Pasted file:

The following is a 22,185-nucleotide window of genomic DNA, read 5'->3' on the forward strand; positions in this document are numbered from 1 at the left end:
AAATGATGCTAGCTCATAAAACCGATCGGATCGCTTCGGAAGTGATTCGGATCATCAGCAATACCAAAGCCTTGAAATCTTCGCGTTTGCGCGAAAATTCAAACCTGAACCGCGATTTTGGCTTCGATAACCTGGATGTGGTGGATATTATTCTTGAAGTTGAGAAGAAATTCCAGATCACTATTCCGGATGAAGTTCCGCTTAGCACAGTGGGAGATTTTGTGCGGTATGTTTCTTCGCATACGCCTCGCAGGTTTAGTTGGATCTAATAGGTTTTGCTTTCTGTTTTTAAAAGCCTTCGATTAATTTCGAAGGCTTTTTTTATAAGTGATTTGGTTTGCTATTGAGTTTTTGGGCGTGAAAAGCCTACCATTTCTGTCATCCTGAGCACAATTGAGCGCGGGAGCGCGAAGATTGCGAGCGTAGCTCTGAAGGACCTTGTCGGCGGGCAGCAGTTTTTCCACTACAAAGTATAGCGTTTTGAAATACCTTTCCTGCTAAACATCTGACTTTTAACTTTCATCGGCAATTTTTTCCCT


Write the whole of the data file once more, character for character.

The following is a 22,185-nucleotide window of genomic DNA, read 5'->3' on the forward strand; positions in this document are numbered from 1 at the left end:
AAATGATGCTAGCTCATAAAACCGATCGGATCGCTTCGGAAGTGATTCGGATCATCAGCAATACCAAAGCCTTGAAATCTTCGCGTTTGCGCGAAAATTCAAACCTGAACCGCGATTTTGGCTTCGATAACCTGGATGTGGTGGATATTATTCTTGAAGTTGAGAAGAAATTCCAGATCACTATTCCGGATGAAGTTCCGCTTAGCACAGTGGGAGATTTTGTGCGGTATGTTTCTTCGCATACGCCTCGCAGGTTTAGTTGGATCTAATAGGTTTTGCTTTCTGTTTTTAAAAGCCTTCGATTAATTTCGAAGGCTTTTTTTATAAGTGATTTGGTTTGCTATTGAGTTTTTGGGCGTGAAAAGCCTACCATTTCTGTCATCCTGAGCACAATTGAGCGCGGGAGCGCGAAGATTGCGAGCGTAGCTCTGAAGGACCTTGTCGGCGGGCAGCAGTTTTTCCACTACAAAGTATAGCGTTTTGAAATACCTTTCCTGCTAAACATCTGACTTTTAACTTTCATCGGCAATTTTTTCCCT